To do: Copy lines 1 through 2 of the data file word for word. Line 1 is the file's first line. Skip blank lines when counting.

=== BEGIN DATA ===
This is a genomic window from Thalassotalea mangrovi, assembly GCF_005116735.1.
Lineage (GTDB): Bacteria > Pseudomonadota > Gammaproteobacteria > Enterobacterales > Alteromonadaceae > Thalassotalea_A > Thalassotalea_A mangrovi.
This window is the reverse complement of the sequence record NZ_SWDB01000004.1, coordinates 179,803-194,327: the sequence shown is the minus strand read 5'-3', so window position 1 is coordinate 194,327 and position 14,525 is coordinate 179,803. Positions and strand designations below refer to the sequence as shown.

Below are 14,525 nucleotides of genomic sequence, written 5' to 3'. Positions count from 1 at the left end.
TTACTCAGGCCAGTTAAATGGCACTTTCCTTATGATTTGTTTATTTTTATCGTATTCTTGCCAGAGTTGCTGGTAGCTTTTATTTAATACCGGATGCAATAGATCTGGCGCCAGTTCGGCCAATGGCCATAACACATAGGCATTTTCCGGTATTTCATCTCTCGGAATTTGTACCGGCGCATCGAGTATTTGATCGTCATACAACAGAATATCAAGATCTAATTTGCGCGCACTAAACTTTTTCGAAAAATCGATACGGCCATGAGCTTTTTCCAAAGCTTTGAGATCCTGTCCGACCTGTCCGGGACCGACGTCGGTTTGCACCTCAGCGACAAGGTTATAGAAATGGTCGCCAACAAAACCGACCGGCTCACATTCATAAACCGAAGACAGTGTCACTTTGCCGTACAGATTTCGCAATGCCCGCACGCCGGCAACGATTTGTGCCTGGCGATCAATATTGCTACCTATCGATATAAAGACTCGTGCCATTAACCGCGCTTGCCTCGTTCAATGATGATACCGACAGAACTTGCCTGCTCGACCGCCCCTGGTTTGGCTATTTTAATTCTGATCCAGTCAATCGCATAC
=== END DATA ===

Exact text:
This is a genomic window from Thalassotalea mangrovi, assembly GCF_005116735.1.
Lineage (GTDB): Bacteria > Pseudomonadota > Gammaproteobacteria > Enterobacterales > Alteromonadaceae > Thalassotalea_A > Thalassotalea_A mangrovi.